ISSN 2330-717X

Saudi Report Claims Houthi’s Killing Civilians, Recruiting Child-Soldiers


A report alleging human rights violations in Yemen by Houthi rebels has recorded 949 cases of damaged public property and 2,673 instances of private property damage, the Saudi Embassy  reported on Tuesday.

The damage varied between complete and partial by bombardment from Houthi militants and loyalists of deposed President Abdullah Saleh against civilian homes and government and private facilities, according to a statement released on Tuesday by the embassy.

The statement also said that Houthi rebels attacked and looted facilities.

They also occupied some civilian buildings to be used as military barracks.

The report recorded 3,027 cases in which Houthi militias and Saleh loyalists allegedly undermined the powers of the state — which included financial, administrative imbalances, intervention in the tasks, issuance of appointments outside the framework of law, exclusion of some civil servants from their jobs and their positions, creating private prisons and checkpoints — and other acts of looting and tampering with public money during the first half of 2016.

The statement said the Houthis and Saleh militias are using heavy weapons against populated areas. As a result, more than 1,529 people were killed, including 102 women and 221 children in the governorate of Taiz.

Saudi Arabia and coalition forces are keen to use targeted, sophisticated and high-cost smart weapons to avoid civilian loss of life.

Saudi Foreign Minister Adel Al-Jubeir said on Sept. 7 during a speech at Chatham House Institute: “There is a lot of criticism to our (military) operations in Yemen, but the matter that is not understood by many people is that we run it with the utmost care and caution.”

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He pointed out: “We have a highly professional air force and high-precision weapons. We try as much as possible to avoid causing any civilian casualties, and when accidents occur or questions arise, we do the necessary investigation and then work on changing the mechanisms we follow in order to avoid repetition. But the same criticisms do not address the Houthis and Saleh rebels who recruit children aged 9, 10, 11 and 12. They indiscriminately shell towns and villages, imposing blockades on them. They are starving people and stealing the humanitarian aid to use it as a bargaining tool in order to make political progress.”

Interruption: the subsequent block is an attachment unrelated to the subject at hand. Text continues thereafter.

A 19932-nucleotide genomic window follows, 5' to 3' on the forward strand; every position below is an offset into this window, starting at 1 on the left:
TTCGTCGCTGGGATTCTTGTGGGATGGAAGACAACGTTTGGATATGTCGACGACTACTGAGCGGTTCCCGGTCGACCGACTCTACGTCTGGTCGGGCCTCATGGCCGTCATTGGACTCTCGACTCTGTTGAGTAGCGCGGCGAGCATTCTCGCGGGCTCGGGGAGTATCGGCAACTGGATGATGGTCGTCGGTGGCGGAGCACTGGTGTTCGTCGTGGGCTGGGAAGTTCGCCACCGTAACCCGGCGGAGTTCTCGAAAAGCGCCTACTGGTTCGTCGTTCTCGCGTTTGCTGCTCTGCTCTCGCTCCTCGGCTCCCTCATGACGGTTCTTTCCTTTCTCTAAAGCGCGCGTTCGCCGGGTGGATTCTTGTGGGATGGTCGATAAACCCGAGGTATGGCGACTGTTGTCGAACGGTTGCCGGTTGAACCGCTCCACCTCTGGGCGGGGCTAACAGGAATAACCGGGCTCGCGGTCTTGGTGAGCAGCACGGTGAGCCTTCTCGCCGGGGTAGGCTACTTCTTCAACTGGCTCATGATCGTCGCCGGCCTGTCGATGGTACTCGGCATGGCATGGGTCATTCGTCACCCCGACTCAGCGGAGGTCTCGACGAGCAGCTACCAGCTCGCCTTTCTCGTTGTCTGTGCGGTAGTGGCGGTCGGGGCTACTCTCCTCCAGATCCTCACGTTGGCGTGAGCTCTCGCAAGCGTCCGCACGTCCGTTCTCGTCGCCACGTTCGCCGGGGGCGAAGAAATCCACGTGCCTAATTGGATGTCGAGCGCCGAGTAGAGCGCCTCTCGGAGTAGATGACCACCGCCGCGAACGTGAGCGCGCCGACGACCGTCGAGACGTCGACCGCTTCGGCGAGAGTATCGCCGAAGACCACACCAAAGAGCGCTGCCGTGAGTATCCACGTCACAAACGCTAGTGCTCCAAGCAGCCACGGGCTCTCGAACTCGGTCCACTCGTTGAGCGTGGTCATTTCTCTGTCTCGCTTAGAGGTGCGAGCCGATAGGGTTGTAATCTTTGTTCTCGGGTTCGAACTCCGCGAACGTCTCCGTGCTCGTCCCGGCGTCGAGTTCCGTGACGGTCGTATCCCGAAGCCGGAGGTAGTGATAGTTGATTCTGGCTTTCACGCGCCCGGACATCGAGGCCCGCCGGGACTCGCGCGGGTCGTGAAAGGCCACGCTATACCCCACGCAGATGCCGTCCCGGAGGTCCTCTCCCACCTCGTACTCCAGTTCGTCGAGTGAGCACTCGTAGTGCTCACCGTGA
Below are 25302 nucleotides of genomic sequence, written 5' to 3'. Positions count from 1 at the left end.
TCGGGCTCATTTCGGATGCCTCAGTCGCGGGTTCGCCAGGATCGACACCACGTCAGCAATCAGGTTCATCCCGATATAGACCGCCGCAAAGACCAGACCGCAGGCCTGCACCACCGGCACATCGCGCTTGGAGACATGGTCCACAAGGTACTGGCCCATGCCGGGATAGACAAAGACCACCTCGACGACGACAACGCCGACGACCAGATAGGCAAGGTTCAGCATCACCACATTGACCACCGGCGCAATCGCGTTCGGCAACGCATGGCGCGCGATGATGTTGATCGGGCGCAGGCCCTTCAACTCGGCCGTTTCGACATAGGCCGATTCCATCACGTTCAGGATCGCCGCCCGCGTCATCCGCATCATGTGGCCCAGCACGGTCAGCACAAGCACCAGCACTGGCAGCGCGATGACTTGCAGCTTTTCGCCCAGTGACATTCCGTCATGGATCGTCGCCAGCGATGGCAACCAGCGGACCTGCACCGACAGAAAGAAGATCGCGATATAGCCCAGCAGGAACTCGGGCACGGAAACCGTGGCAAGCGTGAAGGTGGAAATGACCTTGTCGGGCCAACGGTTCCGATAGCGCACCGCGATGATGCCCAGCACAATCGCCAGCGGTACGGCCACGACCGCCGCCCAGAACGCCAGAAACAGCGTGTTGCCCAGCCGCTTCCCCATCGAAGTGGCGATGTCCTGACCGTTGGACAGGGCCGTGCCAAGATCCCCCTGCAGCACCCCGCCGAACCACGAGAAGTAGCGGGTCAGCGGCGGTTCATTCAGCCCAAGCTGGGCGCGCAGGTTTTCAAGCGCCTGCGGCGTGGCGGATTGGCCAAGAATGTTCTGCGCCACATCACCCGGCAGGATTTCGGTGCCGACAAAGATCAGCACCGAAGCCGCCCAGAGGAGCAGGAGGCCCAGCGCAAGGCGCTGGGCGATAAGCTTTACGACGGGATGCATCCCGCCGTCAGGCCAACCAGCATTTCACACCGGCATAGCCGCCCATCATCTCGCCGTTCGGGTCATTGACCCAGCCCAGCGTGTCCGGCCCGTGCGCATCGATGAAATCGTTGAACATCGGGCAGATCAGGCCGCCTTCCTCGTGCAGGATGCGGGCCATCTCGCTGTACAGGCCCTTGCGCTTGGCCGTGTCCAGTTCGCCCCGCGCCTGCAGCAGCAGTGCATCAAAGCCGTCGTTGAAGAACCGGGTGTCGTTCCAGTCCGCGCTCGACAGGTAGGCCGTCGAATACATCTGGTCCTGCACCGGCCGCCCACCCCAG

He added: “We are working under Article 51 of the Charter of the United Nations Security Council Resolution (2216), which condemned the Houthis for their role in the seizure of the government and calls on them to withdraw from the territories they occupied and requires them to hand over their weapons. But they flagrantly violated all these demands, and yes I do not see any criticism to them.”

The embassy’s statement stressed that the achievements of “Restoring Hope” and “Decisive Storm” operations could not be ignored. The coalition has succeeded in liberating more than 80 percent of the land of Yemen and handed it over to the legitimate government.

The “Decisive Storm” managed to destroy the Houthi air force and more than 95 percent of ballistic missiles captured by the militias, in addition to destroying 98 percent of tanks and armored vehicles seized by them.

The Arab coalition has also secured the international shipping lines across Bab Al-Mandab Strait, which led to the elimination of alleged Iranian influence in Yemen and the end of the threat posed by the Houthi militias against the Kingdom.

Arab News

Arab News is Saudi Arabia's first English-language newspaper. It was founded in 1975 by Hisham and Mohammed Ali Hafiz. Today, it is one of 29 publications produced by Saudi Research & Publishing Company (SRPC), a subsidiary of Saudi Research & Marketing Group (SRMG).

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